|Location||Valencia, California, USA|
|Opened||May 29, 1971|
|Previous names||Magic Mountain (1971-1979)|
|Area||262 acres (1.06 km²)|
|Slogan||The Thrill Capital of the World|
The Xtreme Park
Go Big! Go Six Flags Magic Mountain!
Six Flags Magic Mountain is an amusement park located in Valencia, California, USA. The park opened under the name of Magic Mountain by Newhall Land and Farming Company on May 29, 1971. In 1979, Newhall sold the park to Six Flags. It holds the record for most roller coasters in one park with 20.
When the park opened on May 29, 1971, there were 500 employees and 33 attractions. Many of the attractions were designed and built by Arrow Development Co., which later became Arrow Dynamics. The admission price in 1971 was $5 for adults, and $3.50 for children between the ages of 3 and 12.
Two roller coasters opened with the park in its first year of operation. They were Gold Rusher and Clown Coaster. Both are still operating at the park today. In 1973, the park added its third roller coaster, the now defunct Mountain Express.
In 1979, the park was sold to Great Southwest/Six Flags Corporation and renamed "Six Flags Magic Mountain". GSC/Six Flags corporation was sold to Bally Manufacturing later in the late 1980s.
Less than a decade after Six Flags bought the park, Six Flags Corporation was sold to Time Warner in 1989. The name of the park continued to be Six Flags Magic Mountain, along with other Six Flags parks around the world. During this time, several roller coasters were built in the following years.
In 1998, Premier Parks bought Six Flags Corporation from Time Warner.
When the terrorist attacks occurred on September 11, 2001, Six Flags Magic Mountain was forced to close, along with several other amusement parks.
On August 16, 2014, the wooden coaster Colossus was closed. In 2015, Colossus became a Rocky Mountain Construction hybrid roller coaster named Twisted Colossus.
Several amusement parks, including Six Flags Magic Mountain were once again closed in March 2020, this time due to the coronavirus pandemic. The park reopened on April 1, 2021.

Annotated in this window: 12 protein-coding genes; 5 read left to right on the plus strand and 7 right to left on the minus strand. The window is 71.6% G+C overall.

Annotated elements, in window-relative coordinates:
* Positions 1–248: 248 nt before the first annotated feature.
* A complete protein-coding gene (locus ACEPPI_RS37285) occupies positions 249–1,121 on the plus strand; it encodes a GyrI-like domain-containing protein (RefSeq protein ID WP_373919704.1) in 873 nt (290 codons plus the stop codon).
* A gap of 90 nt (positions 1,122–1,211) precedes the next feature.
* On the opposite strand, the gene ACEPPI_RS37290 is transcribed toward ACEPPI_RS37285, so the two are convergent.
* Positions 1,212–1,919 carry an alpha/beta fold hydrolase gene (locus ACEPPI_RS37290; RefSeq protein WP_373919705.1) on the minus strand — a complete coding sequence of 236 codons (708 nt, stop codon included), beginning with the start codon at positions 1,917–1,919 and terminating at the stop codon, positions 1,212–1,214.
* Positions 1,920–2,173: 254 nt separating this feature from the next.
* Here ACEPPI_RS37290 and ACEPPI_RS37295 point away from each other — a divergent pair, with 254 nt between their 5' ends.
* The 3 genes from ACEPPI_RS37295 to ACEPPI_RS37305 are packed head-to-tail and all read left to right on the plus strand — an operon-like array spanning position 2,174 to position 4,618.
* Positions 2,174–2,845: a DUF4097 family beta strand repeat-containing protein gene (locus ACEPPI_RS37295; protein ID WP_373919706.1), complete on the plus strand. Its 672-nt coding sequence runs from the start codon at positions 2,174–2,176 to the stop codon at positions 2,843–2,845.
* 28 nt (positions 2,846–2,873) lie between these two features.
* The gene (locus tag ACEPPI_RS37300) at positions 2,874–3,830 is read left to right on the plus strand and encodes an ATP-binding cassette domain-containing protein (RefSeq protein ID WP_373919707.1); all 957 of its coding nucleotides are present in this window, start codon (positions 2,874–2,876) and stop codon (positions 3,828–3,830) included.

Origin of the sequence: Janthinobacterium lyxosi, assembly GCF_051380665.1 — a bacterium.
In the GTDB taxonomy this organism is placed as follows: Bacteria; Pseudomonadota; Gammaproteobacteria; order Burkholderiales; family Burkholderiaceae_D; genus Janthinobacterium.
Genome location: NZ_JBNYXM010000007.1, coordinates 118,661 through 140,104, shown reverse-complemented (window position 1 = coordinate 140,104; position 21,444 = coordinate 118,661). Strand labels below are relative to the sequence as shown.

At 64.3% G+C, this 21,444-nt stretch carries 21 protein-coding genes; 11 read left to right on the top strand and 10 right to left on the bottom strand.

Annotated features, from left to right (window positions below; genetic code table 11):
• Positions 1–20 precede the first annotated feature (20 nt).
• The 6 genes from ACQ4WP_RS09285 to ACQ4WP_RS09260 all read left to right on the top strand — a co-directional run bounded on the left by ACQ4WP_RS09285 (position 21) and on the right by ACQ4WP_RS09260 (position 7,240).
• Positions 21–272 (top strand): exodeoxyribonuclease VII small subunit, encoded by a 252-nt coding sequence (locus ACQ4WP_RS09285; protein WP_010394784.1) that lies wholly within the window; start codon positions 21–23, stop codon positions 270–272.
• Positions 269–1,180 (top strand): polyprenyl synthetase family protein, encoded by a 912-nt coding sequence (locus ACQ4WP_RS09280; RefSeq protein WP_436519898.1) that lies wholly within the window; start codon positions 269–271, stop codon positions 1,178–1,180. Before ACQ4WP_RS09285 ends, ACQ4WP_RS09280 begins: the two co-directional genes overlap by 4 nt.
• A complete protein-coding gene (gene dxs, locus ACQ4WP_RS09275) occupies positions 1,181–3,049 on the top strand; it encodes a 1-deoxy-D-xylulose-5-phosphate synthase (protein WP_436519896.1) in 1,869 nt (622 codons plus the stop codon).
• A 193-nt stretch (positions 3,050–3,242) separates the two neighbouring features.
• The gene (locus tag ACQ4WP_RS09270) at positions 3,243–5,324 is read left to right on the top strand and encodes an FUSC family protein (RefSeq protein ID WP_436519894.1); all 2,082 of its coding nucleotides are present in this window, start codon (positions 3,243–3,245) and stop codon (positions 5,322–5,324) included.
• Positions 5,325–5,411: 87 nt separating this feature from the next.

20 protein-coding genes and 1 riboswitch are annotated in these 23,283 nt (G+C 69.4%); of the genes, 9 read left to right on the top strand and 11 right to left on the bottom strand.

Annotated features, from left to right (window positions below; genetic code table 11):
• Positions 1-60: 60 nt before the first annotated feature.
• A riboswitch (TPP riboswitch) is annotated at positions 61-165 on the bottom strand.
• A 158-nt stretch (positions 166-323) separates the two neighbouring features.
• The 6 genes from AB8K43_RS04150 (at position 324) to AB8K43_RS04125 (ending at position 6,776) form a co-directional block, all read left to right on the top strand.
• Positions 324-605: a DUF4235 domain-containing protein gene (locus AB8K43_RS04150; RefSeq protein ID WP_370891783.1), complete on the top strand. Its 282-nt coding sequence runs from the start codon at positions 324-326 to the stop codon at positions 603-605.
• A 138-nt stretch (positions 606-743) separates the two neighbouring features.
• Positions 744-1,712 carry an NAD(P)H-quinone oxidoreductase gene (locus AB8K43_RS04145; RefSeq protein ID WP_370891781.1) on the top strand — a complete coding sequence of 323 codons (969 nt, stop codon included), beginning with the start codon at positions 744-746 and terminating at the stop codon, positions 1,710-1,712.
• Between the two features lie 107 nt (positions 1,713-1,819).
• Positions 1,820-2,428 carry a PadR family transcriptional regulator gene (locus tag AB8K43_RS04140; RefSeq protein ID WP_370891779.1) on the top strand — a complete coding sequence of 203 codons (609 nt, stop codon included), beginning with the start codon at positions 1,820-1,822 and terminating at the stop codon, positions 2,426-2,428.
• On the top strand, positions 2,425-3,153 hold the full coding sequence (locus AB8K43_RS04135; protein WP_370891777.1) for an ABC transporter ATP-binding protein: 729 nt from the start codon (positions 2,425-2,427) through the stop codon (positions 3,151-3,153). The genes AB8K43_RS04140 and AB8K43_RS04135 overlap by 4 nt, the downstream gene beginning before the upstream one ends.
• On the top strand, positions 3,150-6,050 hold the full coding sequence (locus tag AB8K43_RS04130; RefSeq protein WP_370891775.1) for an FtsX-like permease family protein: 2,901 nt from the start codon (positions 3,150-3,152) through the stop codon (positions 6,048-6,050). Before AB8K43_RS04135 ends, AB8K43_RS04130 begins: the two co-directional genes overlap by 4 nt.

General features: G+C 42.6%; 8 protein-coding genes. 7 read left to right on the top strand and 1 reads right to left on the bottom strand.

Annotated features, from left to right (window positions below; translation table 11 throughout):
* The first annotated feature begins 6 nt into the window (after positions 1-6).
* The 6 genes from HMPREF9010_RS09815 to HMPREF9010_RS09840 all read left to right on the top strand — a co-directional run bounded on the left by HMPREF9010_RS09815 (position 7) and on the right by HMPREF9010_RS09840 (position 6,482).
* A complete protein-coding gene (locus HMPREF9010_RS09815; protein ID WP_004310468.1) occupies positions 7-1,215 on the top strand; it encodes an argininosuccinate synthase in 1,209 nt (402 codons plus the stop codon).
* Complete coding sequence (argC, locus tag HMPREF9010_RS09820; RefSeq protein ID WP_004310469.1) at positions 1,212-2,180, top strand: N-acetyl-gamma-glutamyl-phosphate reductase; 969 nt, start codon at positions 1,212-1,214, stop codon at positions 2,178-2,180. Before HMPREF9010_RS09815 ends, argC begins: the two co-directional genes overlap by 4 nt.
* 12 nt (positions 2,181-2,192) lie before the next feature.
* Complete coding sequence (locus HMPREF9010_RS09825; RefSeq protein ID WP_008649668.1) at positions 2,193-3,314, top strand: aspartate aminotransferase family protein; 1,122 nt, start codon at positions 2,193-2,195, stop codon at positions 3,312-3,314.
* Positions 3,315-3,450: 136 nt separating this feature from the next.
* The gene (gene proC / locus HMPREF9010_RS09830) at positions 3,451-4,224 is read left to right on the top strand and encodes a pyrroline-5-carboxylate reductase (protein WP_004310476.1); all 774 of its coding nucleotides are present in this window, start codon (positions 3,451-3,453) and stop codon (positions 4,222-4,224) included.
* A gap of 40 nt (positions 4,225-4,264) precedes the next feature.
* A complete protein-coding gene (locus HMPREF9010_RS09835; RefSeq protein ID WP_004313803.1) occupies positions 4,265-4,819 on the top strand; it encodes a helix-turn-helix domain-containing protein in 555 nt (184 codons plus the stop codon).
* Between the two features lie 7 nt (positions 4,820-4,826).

Six Flags Magic Mountain features eleven separately themed areas to the park. Each zone offers its own distinct rides, attractions, and food service venues.
|Baja Ridge||This Mexican-themed section of the park features desert landscaping, and three roller coasters.|
|The Boardwalk||A newly renovated area for 2018 that features CraZanity, Gold Rusher, Scrambler, Jammin' Bumpers and Tidal Wave.|
|Bugs Bunny World||A family-oriented area of the park. It features two kiddie coasters, including one of the park's original roller coasters.|
|DC Universe||Several rides and three roller coasters are themed after various superheros from the DC comics.|
|Full Throttle Plaza||This area features an outdoor barbecue, sit-down sports bar, gift shop, splash pad, concerts, and it´s namesake roller coaster.|
|Metropolis||The rides and attractions in this area are inspired by the Justice League of the DC comics universe.|
|Rapids Camp Crossing||This area simulates a campsite set deep in the American wilderness.|
|Samurai Summit||Japanese folklore and mythology come to life in the form of two roller coasters atop the mountain.|
|Screampunk District||Carnival-style games, and three of the park's largest roller coasters.|
|Six Flags Plaza||The entrance to the park and various shops can be found here.|
|The Underground||A newly renovated area for 2019 that features Apocalypse, West Coast Racers, Jet Stream and Cyclone 500; among others.|
|Colossus||International Amusement Devices||Wooden||June 29, 1978||August 16, 2014||Scrapped|
|Déjà Vu||Vekoma||Shuttle||August 25, 2001||October 16, 2011||Relocated to Six Flags New England|
|Green Lantern: First Flight||Intamin||4th Dimension||July 1, 2011||2017||Relocated to La Ronde|
|Flashback||Intamin||Sit-Down||April 25, 1992||2003||Scrapped|
|Mountain Express||Schwarzkopf||Sit-Down||1973||1982||Relocated to Magic Landing|
|Psyclone||Dinn Corporation||Wooden||March 23, 1991||2006||Scrapped|
|Sarajevo Bobsleds||Intamin||Bobsled||May 12, 1984||1986||Relocated to Six Flags Over Texas|
|Shockwave||Intamin||Stand-Up||May 16, 1986||1988||Relocated to Six Flags Great Adventure|
|Condor||HUSS||Condor||1988||1989||Relocated to La Ronde|
|Eagles Flight (El Dorado)||Intamin||Ropeway||1971||1981||Scrapped|
|Eagles Flight (Galaxie Station)||Intamin||Ropeway||1971||1994||Scrapped|
|Log Jammer||Arrow Dynamics||Log Flume||1971||2011||Scrapped|
|Scrambler||Eli Bridge Company||Scrambler||1973||2002||Scrapped|
|Thrill Shot||S&S Worldwide||Sky Sling||2001||2011||Scrapped|
|Tidal Wave||Intamin||Shoot The Chute||1989||2019||Scrapped|
- ↑ "Magic Mountain: The West's New Family Funland.", The Los Angeles Times (1971-05-29), pp. 20. Retrieved on 28 January 2022.
- ↑ "Buildings, amusement parks closed", The Lompoc Record (September 11, 2001), pp. 18. Retrieved on December 22, 2021.
- ↑ "Colossus' closing: Riders take on 36-hour marathon". https://www.pressenterprise.com/2014/08/13/colossus-closing-riders-take-on-36-hour-marathon/.
- ↑ "Six Flags Magic Mountain Makes the Old New Again with Twisted Colossus". Theme Park Insider. https://www.themeparkinsider.com/flume/201505/4565/.
- ↑ "Thousands turn out as Six Flags Magic Mountain reopens after yearlong pandemic closure". https://www.dailynews.com/2021/04/01/six-flags-magic-mountain-reopens-what-its-like-to-be-in-a-theme-park-again/.
|Six FlagsAmusement parks operated by|